“Having that amount of time without a strict dad, just, like,
hanging out—and everybody is starting to buy guns, get
into drugs, have sex, grow, and make their decisions. . . .
I was running it up.”
Cunningham and Smith went off to college. Bennett,
who wouldn’t graduate from high school with the rest of
his class, didn’t. “It was a weird space for me,” Bennett
says, recalling how it felt to have his friends move on
while he stagnated, dreaming of a career in rap that felt
far from attainable. “So when I didn’t go to school or get
a job, obviously, [my dad] kicked me out,” says Bennett,
who spent the next year couch surfing at friends’ places.
A fe w days before Bennett’s United Center concert, Ken
Bennett sits in a nearly empty stadium on the suburban
DeKalb campus of Northern Illinois University. Bennett
and his band have set up a stage mimicking the United
Center’s, complete with 30-foot screens and strobe lights,
and the bass floods my body as they perform and tweak
songs until they get them right. Ken sits with his head
tilted back, eyes closed in a relaxed micro nap. He’ll rouse
himself later, bobbing his head to the music, as Bennett
and Taylor perform “Roo” onstage. The lyrics credit Ken for
instilling a bond between the brothers but also address the
hole that opened when he left for that year.
Bennett may have been a terrible student, but he
still learned a lot during his high school years. Through
Chicago Public Library’s YouMedia studio, a creative media lab at Harold Washington Library, he honed his rap
skills and recorded an album. A mentor named “Brother
Mike” Hawkins ran a weekly open mic night for Chicago
schoolkids. The rules were simple: Three minutes onstage,
and no racism or sexism. Hundreds of teens would show
up, so not everyone could perform. Somehow, though, Bennett’s name would consistently float to the top of the list.
“I remember, I had the song ‘Brain Cells’ . . . and I would
perform [it] every week. And at one point, Brother Mike
came to me and was like, ‘Yo, if you perform that song
again next week, I’m not going to let you perform [any-
more],’ ” Bennett recalls, lying on the concrete arena floor
and using his denim jacket as a pillow. As the setting sun
shines through the building’s lone set of windows behind
us, he cheerfully admits he’s half asleep. “A lot of people
have different theories about how I came up . . . but truth-
fully, the lessons that I learned and the fans that I gained
all came from when I was doing open mic.”
During that uneasy year after high school, Bennett says,
he was out one night in tony Lincoln Park with his older
friend and aspiring rapper Rodney Kyles, when a “big-ass
fight” broke out. Kyles was stabbed by an unidentified
man who would never be caught. That evening, from the
hospital where his friend died, Bennett phoned his father.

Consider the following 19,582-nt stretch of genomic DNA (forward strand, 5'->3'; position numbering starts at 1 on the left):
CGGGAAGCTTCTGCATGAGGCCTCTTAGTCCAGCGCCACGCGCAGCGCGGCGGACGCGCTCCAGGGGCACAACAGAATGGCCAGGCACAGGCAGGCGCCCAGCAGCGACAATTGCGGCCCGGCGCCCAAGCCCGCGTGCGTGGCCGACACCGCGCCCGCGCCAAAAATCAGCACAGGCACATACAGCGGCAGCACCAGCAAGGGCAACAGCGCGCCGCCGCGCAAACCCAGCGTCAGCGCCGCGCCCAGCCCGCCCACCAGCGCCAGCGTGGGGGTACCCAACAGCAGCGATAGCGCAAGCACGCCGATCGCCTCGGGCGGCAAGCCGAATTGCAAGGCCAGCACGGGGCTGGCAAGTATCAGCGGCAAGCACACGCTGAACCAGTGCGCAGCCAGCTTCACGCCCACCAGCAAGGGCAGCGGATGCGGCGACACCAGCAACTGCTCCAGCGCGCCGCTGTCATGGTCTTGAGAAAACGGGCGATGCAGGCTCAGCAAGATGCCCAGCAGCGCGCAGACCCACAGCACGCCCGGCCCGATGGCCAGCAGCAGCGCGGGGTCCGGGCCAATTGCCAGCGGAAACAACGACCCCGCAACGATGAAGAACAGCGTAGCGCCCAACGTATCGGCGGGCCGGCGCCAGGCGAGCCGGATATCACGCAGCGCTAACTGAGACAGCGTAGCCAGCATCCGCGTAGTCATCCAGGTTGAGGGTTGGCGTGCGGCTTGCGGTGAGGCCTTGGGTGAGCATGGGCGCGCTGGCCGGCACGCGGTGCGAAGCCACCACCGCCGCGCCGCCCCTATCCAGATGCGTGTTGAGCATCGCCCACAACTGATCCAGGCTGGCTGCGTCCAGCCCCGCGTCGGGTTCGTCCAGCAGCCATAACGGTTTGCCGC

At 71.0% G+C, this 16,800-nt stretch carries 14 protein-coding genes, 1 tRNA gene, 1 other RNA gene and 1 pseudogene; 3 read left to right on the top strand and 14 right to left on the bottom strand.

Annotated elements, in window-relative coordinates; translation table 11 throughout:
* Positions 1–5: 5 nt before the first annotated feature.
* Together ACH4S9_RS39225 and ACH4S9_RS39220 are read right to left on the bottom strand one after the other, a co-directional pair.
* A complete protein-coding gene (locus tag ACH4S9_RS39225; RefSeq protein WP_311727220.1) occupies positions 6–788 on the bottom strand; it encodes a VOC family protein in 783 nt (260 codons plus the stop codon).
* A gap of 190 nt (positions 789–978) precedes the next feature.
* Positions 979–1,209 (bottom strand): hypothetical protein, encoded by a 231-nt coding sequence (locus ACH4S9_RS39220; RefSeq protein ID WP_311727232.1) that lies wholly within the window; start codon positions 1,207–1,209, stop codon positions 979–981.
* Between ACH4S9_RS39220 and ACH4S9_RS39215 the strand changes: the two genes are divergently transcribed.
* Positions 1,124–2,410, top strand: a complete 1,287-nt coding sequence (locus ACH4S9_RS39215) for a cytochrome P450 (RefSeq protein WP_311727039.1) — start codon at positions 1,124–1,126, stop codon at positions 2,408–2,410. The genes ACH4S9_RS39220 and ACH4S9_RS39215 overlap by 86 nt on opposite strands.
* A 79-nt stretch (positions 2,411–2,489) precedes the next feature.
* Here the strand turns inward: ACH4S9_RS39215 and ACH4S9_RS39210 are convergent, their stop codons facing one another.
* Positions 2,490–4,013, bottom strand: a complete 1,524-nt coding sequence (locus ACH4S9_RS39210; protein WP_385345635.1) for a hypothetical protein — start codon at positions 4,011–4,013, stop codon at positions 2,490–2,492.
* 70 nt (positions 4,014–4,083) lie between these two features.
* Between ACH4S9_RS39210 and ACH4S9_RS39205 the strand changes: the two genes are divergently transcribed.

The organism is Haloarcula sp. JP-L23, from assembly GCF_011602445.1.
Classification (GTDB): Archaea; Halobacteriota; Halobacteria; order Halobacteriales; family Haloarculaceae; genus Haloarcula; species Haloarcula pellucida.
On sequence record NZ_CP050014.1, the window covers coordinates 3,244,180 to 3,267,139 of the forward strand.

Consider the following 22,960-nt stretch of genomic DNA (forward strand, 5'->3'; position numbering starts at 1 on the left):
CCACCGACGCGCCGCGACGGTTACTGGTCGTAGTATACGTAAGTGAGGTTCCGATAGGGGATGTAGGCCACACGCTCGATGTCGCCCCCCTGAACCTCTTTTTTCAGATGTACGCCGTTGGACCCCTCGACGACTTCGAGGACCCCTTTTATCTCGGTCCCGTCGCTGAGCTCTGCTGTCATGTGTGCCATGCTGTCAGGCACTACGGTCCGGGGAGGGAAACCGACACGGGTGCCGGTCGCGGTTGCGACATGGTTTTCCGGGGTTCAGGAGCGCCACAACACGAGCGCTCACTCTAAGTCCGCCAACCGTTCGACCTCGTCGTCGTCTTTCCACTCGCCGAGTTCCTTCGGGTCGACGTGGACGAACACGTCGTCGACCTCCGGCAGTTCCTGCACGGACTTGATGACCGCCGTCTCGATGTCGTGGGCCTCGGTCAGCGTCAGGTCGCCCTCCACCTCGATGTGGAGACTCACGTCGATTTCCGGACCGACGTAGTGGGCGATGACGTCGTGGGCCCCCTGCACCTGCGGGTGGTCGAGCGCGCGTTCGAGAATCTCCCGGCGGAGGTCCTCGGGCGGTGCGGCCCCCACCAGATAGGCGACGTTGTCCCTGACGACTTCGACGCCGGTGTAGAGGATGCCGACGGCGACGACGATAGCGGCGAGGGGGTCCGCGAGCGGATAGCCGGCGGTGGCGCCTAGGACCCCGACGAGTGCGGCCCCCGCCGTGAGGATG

“It was the first time I had called him in a long time.
He picked me up, and I came back home, and I just stayed
there. And then I lived there,” says Bennett. Not long after that, Ken quoted a line from
Even after he postponed his scheduled tour,
it’s been a heck of a busy year.
The Big Day, Bennett’s first full-length album,
debuted at No. 2 on the Billboard 200 in July,
making it his highest-charting release.
In addition to a September show in Chicago, Bennett headlined London’s Lovebox Festival, the Life is
Beautiful festival, and the iHeartRadio Music Festival.
Bennett’s vocals appeared on tracks by YBN Cor-dae, Supa Bwe, 2 Chainz, and Guapdad 4000.
Bennett produced and cowrote a song for
September’s film version of Rebecca Sugar’s progressive animated series Steven Universe.
THE LION KING
Bennett surprised audiences with an unannounced cameo in Disney’s July remake.
RHYTHM AND FLOW
The Netflix talent competition show, which
debuted in October, features Bennett as one of
its celebrity judges.
BETWEEN TWO FERNS
Bennett made a cameo in the film, which came
out in September.
Bennett starred with the Backstreet Boys in an ad
that aired during the 2019 Super Bowl.
Bennett oversees and often hosts this event,
which invites Chicago high school students
to perform music, poetry, and dance onstage.
This four-year-old effort collects donated winter
clothing and distributes it to the homeless and
transient population of Chicago.
Social Works builds arts and literature programs
in dozens of Chicago public schools. (Bennett has
donated $1 million to the school system.)
KIDS OF THE KINGDOM
This Christian summer day camp was
founded in 1978 by Bennett’s great-grandmother.
(His 4-year-old daughter is a camper.)
MY STATE OF MIND
Bennett has personally given $1 million to the
mental wellness fund, which pledged $600,000
to local service providers in 2018.
Bennett bought the 15-year-old local
news site in 2018 and is rebuilding it as an
app that connects users to art, culture,
and food in the city. (Continued on page 100)